When the Seattle Mariners signed second baseman, Robinson Cano to a mega 10-year, $240 million contract going into the 2014 season, big things were expected of the M’s. Those expectations only increased this season, after narrowly missing out on a playoff berth a year ago, but unfortunately for the Mariners, they’ve turned out to be arguably the most disappointing club in all of baseball.

In any event, if Seattle is to make a furious run towards a playoff berth, they have to take advantage of their next two series matchups. They’ll be battling the downtrodden Rockies first in Colorado, with tickets averaging only $36, and the get-in price being no more than $10 for any of the three games. Those tickets at Coors Field actually represent great value, as even if Seattle is unable to find its way into the win column for the bulk of this series, there should be plenty of runs scored that could lead to some entertaining baseball.

After that showdown in the Rocky Mountains, Mariners tickets spike just a little bit, up to $39 on average, for their three-game series at home with the division rival Rangers, who reside slightly above them in the standings. If the Mariners are to make things interesting in their pursuit of a playoff berth, this series will be a considered a must-win scenario for the club. Fans wanting to see if Seattle can keep their faint postseason hopes alive can also take advantage of the fact that the get-in price for all three affairs does not exceed $15.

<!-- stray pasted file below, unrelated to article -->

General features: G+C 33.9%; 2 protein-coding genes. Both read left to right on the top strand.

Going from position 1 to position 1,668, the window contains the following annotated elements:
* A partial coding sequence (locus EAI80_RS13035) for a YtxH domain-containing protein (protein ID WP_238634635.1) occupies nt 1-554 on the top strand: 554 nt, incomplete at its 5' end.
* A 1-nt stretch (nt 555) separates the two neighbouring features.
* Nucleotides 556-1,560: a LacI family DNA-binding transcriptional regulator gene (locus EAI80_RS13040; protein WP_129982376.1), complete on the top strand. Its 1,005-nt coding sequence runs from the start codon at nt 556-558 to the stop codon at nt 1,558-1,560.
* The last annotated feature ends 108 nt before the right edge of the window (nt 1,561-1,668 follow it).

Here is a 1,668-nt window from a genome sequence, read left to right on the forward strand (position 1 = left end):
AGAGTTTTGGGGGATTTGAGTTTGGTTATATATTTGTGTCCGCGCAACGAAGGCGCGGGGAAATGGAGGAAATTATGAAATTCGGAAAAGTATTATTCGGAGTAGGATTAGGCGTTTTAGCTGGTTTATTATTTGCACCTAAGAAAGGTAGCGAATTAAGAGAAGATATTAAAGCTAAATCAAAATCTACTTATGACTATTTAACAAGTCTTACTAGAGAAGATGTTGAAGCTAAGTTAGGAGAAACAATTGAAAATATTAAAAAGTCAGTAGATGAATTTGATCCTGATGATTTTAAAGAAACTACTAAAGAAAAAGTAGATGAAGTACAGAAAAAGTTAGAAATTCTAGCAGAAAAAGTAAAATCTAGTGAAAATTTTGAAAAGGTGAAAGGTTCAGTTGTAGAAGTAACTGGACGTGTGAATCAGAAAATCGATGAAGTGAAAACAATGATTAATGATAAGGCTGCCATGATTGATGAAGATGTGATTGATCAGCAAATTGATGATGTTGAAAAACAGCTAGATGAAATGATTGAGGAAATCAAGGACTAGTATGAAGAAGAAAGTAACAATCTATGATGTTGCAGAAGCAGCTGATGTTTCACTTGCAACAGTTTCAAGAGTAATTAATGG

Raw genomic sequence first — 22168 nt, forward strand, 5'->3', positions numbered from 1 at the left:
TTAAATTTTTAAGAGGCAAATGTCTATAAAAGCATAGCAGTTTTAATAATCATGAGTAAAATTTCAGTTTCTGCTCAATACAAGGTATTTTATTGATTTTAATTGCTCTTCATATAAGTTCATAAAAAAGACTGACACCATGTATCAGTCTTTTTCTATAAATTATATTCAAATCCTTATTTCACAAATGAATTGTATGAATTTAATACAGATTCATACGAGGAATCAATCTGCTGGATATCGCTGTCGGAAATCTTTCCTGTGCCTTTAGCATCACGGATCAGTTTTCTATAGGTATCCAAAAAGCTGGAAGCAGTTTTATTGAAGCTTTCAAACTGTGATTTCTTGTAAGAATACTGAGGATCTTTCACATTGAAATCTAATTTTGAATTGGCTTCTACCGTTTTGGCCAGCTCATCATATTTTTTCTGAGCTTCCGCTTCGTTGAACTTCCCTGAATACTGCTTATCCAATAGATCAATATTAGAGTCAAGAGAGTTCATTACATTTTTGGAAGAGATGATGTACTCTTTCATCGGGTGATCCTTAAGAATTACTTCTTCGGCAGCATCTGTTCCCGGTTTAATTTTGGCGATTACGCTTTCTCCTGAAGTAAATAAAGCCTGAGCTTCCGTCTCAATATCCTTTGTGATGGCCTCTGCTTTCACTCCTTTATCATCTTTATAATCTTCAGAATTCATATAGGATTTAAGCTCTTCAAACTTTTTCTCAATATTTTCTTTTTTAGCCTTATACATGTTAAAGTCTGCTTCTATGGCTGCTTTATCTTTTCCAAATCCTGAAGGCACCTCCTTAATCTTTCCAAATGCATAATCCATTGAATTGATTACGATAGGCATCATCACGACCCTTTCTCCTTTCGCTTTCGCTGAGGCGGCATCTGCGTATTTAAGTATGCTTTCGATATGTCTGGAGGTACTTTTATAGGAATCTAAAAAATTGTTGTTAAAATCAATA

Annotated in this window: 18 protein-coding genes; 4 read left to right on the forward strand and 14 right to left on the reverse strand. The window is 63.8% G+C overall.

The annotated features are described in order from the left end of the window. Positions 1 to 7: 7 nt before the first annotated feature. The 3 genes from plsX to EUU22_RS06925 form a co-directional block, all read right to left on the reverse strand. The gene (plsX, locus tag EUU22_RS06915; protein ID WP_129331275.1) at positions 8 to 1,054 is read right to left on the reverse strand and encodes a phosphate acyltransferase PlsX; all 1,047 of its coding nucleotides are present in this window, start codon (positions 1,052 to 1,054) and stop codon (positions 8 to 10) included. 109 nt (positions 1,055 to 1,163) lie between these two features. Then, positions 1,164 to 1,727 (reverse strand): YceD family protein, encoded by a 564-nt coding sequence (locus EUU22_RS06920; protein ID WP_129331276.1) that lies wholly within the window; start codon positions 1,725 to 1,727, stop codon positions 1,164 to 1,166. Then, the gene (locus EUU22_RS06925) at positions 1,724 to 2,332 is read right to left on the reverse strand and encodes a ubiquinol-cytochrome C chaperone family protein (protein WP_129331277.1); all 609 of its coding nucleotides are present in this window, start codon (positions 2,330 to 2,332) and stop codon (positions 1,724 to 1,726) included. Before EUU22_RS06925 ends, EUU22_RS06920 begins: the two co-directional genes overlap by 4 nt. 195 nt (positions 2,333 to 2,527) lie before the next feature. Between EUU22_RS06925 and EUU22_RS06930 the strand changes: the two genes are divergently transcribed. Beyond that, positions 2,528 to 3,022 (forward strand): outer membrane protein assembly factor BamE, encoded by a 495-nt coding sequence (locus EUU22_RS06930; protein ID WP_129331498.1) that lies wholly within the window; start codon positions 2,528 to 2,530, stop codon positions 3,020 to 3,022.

At the trading deadline, the Mariners, acted as sellers, trading away their second overall pick from the 2009 MLB Draft, Dustin Ackley, for a pair of minor leaguers from the New York Yankees in Jose Ramirez and Ramon Flores. They also acquired minor league pitchers Nick Wells, Rob Rasmussen and Jacob Brentz from the Toronto Blue Jays for reliever Mark Lowe. Additionally, they dealt away left-handed starter J.A. Happ to the Pittsburgh Pirates for minor league pitcher Adrian Sampson.

None of the moves the Mariners made were to enhance the current product on the field, instead choosing to stockpile a plethora of arms for the future. The problem is, the 2015 Mariners were built as a win-now team. They made a huge splash signing Cano the year prior, and then made another significant move signing one of the best free agents available this past offseason, that of course being slugger Nelson Cruz. Furthermore, they locked up young third baseman Kyle Seager to a seven-year deal worth approximately $100 million.
Unfortunately for the Mariners, they’ve had problems with depth, not getting much production outside of their main core. The same could be said of their pitching rotation, which has not looked as good as anticipated behind staff ace Felix Hernandez. If Seattle doesn’t begin to rally soon, the 2015 campaign will simply end up being just another lost season for a franchise that hasn’t made the playoffs in over a decade.

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